Internationally renowned Montreal artist Donigan Cumming has made it his life’s work as an artist to explore aspects of human interaction – to explore and document what is visible as much as unseen; to consider what lies beyond the boundaries of an image or the known circumstances of a person’s life. The stories that emerge come as much from the imagination and soul as they do from the heart and body. Clearly this is not an easy task for the artist or the community of people that he has collaborated so closely with for so long. Donigan Cumming is a storyteller and his work is as much about life as it is about art.
When Cumming turned [from photography] to video in 1995, he retained his actors/models just as he maintained his fascination with what they evoked. Cumming seeks to know about death and the inroads of age and illness, drink and drugs; he studies unwitting delusion and the circumstances of self-destruction. Yet his subjects are survivors, real people living their lives despite their potential for squalor. We may feel guilty watching here, a little unclean at the contact, virtual though it may be. At the same time we are fascinated to know more, to see more thoroughly, and our curiosity can offend no one: these images already exist. This is the abject: mean, despicable, disheartening, from the Latin abjectus, thrown away. Society’s refuse is laid before us here, a proliferation of unseemly bodies and crowded, debris-filled living quarters, far distant from an approved vision of youth, elegance, self-contained propriety and good taste.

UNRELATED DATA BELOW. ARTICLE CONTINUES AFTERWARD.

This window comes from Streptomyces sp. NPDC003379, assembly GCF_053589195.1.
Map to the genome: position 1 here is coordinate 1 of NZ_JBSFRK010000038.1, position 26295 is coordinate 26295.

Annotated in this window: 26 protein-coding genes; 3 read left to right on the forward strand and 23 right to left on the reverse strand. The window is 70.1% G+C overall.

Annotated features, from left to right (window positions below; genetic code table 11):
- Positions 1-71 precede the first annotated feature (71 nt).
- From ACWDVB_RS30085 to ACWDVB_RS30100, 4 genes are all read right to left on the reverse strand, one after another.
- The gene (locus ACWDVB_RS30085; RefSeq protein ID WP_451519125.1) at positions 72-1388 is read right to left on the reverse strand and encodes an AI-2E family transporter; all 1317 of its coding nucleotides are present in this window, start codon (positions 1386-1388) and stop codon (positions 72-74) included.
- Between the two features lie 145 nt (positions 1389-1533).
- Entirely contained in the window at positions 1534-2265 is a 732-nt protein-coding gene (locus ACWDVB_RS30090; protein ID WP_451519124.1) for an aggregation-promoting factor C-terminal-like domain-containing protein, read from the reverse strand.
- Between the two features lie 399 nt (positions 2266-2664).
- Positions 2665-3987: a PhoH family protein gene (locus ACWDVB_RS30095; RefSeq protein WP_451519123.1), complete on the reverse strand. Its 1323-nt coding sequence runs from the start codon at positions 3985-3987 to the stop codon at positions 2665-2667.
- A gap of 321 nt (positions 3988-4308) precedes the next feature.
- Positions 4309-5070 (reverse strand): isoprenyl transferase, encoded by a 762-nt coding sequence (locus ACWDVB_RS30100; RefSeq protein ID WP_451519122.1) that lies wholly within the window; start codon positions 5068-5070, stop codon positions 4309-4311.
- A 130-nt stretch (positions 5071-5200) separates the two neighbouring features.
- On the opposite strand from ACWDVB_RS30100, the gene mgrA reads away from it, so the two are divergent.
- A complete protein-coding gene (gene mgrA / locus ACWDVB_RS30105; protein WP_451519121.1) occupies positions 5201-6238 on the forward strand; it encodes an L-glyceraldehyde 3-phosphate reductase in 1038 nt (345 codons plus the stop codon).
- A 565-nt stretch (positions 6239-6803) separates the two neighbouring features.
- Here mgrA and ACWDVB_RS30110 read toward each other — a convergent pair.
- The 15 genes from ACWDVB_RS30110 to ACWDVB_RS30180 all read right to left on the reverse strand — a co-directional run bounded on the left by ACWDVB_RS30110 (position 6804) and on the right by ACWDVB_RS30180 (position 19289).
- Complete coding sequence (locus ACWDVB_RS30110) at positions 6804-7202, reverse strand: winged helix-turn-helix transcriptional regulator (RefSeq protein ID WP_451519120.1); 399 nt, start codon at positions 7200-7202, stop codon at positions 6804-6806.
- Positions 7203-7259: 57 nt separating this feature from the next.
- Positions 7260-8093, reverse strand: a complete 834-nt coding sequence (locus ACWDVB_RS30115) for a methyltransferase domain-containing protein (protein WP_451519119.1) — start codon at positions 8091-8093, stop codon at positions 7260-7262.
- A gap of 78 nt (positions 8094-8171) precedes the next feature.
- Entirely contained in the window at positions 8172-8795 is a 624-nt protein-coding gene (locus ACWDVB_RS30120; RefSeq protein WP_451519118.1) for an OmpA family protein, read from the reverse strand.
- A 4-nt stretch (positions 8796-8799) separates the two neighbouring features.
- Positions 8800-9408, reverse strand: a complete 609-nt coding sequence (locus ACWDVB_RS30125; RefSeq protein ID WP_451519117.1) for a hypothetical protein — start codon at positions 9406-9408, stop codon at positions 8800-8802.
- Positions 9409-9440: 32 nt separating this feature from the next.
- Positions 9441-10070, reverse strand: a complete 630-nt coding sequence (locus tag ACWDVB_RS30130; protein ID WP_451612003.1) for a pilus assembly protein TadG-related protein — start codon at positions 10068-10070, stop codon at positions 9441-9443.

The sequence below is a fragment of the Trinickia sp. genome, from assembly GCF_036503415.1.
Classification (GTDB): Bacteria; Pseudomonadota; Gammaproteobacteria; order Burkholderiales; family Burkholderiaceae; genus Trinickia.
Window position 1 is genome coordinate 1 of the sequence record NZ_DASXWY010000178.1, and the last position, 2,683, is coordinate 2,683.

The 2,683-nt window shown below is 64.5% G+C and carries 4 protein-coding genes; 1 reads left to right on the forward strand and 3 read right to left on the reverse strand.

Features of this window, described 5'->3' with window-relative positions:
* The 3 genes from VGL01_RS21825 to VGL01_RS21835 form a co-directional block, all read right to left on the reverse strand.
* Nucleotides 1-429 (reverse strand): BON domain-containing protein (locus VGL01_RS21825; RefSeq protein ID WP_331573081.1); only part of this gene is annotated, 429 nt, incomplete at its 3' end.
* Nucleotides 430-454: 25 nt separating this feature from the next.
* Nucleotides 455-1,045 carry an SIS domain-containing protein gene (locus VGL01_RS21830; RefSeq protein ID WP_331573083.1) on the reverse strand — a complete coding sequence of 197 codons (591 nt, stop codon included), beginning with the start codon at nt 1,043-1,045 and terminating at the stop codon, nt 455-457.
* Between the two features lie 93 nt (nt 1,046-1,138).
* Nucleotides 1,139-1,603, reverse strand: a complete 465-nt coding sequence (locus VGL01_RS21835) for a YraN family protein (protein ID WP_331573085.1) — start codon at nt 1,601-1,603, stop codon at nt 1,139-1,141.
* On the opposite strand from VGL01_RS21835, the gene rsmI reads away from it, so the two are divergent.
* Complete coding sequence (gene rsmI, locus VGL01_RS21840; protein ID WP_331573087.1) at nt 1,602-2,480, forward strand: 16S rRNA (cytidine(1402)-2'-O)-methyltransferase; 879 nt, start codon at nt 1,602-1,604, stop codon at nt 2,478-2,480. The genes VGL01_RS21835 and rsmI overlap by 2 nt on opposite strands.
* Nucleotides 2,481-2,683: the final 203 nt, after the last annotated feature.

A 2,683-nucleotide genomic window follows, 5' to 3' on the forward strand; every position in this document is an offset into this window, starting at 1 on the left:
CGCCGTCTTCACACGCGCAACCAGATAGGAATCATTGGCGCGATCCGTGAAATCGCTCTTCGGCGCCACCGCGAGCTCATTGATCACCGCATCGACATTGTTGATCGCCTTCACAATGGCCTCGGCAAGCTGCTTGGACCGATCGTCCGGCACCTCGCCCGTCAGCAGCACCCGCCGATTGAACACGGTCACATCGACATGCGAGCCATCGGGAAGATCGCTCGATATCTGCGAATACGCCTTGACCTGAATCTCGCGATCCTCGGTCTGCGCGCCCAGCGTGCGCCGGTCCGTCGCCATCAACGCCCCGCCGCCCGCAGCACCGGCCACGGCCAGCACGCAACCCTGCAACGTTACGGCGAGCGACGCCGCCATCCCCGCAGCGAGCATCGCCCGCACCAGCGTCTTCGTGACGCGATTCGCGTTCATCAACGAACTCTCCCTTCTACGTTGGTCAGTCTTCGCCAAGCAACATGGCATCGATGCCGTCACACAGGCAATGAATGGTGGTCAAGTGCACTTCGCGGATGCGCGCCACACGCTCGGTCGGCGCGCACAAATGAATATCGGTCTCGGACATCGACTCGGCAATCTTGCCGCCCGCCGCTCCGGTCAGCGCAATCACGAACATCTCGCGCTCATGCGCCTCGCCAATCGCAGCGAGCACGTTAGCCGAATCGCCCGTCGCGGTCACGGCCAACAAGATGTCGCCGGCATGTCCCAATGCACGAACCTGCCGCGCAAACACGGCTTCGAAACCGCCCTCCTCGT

Peggy Gale (excerpt from Lying Quiet, published by MOCCA in conjunction with the exhibition, Moving Pictures)